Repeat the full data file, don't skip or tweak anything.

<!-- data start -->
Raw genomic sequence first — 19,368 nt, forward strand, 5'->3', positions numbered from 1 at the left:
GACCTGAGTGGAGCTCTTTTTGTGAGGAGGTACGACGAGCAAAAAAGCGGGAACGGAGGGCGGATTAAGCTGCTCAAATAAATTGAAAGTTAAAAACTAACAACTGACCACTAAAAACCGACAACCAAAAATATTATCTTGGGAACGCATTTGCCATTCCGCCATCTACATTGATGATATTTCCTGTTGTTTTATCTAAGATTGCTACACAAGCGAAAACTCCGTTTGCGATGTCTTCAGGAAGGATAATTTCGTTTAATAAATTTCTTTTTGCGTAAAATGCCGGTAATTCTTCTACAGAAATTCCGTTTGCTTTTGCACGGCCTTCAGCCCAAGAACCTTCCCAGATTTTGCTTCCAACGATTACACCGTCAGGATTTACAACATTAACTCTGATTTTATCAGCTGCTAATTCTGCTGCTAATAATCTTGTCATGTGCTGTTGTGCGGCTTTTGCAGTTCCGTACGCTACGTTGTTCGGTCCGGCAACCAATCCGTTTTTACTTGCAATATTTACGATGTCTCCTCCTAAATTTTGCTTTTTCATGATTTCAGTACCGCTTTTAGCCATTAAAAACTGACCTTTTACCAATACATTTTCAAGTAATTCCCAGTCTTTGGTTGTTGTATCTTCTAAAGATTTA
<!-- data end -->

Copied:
Raw genomic sequence first — 19,368 nt, forward strand, 5'->3', positions numbered from 1 at the left:
GACCTGAGTGGAGCTCTTTTTGTGAGGAGGTACGACGAGCAAAAAAGCGGGAACGGAGGGCGGATTAAGCTGCTCAAATAAATTGAAAGTTAAAAACTAACAACTGACCACTAAAAACCGACAACCAAAAATATTATCTTGGGAACGCATTTGCCATTCCGCCATCTACATTGATGATATTTCCTGTTGTTTTATCTAAGATTGCTACACAAGCGAAAACTCCGTTTGCGATGTCTTCAGGAAGGATAATTTCGTTTAATAAATTTCTTTTTGCGTAAAATGCCGGTAATTCTTCTACAGAAATTCCGTTTGCTTTTGCACGGCCTTCAGCCCAAGAACCTTCCCAGATTTTGCTTCCAACGATTACACCGTCAGGATTTACAACATTAACTCTGATTTTATCAGCTGCTAATTCTGCTGCTAATAATCTTGTCATGTGCTGTTGTGCGGCTTTTGCAGTTCCGTACGCTACGTTGTTCGGTCCGGCAACCAATCCGTTTTTACTTGCAATATTTACGATGTCTCCTCCTAAATTTTGCTTTTTCATGATTTCAGTACCGCTTTTAGCCATTAAAAACTGACCTTTTACCAATACATTTTCAAGTAATTCCCAGTCTTTGGTTGTTGTATCTTCTAAAGATTTA